"Do ship's timbers groan like a man dyin', sir, an' call for help, sir?" inquired Widdy, solemnly. "Answer me that! Do the machinery cry for help? Answer me that!"

"Did you hear some one calling for help?'* asked Dick, quickly.

"I did, sir."

"Wasn't it some one on deck, or didn't you imagine it?" inquired Captain Barton.

"I did not, sir," replied the old sailor, doggedly. "It was in the after compartment, sir."

"And what sort of a voice was it?" asked Dick, "and what did it say?"

"It was a voice, sir, like some one in pain, and it called 'Help! Help! Help!' three times, just like that."

"Well, why didn't you look further, see who it was, and help 'em?" demanded the captain. "Maybe it was one of the crew, who had fallen and broken his leg. Why didn't you look further?"

"Because, sir," answered Widdy, "it ain't healthy to help mermaids, an' Jim Carter an' me ran out as soon as we heard her voice. It was the mermaid, sure, an' all on this ship are doomed Davy Jones has rooms all ready for us in his locker."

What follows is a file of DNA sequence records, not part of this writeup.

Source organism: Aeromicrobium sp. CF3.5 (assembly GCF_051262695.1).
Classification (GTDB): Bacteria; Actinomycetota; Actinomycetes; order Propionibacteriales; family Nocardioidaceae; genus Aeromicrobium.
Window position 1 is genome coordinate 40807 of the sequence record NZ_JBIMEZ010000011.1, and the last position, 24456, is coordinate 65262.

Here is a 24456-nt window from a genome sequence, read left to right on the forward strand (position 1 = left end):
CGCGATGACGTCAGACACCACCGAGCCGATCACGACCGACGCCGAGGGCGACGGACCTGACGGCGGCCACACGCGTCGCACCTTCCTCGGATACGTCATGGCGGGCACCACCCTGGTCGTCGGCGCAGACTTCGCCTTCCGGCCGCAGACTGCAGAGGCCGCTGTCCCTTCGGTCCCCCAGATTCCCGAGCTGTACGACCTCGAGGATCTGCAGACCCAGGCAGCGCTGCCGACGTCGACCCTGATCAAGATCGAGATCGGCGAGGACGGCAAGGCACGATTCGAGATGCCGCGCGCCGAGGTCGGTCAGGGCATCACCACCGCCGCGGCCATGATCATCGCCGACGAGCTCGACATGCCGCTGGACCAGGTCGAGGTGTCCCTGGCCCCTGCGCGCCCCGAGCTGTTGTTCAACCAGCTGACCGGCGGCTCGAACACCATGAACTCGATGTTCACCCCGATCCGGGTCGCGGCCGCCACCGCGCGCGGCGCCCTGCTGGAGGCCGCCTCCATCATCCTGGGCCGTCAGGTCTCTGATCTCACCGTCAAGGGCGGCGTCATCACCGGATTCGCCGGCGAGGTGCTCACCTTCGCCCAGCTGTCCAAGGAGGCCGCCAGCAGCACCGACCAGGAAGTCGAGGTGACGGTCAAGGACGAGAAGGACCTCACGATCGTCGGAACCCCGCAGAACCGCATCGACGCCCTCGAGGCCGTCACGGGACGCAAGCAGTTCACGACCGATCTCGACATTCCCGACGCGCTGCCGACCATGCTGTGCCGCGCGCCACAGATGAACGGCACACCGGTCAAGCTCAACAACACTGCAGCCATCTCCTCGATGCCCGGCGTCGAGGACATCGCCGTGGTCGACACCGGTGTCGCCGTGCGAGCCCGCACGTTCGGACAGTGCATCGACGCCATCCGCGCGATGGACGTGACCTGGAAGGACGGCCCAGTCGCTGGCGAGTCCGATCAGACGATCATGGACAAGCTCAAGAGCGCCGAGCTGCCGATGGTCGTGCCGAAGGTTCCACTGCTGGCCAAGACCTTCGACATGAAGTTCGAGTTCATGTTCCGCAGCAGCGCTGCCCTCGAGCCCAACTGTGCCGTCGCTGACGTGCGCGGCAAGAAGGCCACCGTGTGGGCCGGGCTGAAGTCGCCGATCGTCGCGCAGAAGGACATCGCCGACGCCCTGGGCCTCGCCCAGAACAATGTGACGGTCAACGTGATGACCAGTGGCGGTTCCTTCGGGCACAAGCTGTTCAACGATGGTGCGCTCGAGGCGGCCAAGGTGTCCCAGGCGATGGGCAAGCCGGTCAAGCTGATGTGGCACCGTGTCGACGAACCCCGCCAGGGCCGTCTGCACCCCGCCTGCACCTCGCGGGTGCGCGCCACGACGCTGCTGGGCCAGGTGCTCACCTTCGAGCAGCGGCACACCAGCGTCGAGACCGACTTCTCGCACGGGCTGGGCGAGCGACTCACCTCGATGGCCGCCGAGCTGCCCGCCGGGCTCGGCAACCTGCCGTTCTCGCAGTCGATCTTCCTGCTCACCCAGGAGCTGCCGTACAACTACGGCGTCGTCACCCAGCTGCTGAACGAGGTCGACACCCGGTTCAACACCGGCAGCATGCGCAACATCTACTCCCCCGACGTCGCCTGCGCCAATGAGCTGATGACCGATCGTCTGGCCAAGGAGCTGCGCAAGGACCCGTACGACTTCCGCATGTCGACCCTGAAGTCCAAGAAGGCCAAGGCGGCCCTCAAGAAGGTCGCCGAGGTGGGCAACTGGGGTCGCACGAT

"Don't be an idiot!" cried Captain Barton, sharply. "There are no such things as mermaids."

"That lobsterman was one," insisted Widdy. "He vanished into fog as soon as he got out of sight, an' turned into a mermaid, an' come aboard. She's here now."

"I suppose the lobsters he left us were mermaid lobsters, too," suggested the commander, trying to make the old sailor see how foolish was his superstition.

"I don't know nothin' about that, but there's a mermaid below, in the after compartment, near the shaft tunnel, sir, an' I know it!" insisted the old salt, shaking his head.

Dick Hamilton gave a sudden cry.

"Captain Barton, I believe I know what that is!" he exclaimed. "Come on," and he made his way toward the stern of the yacht, while the commander, wondering what was going to happen, followed.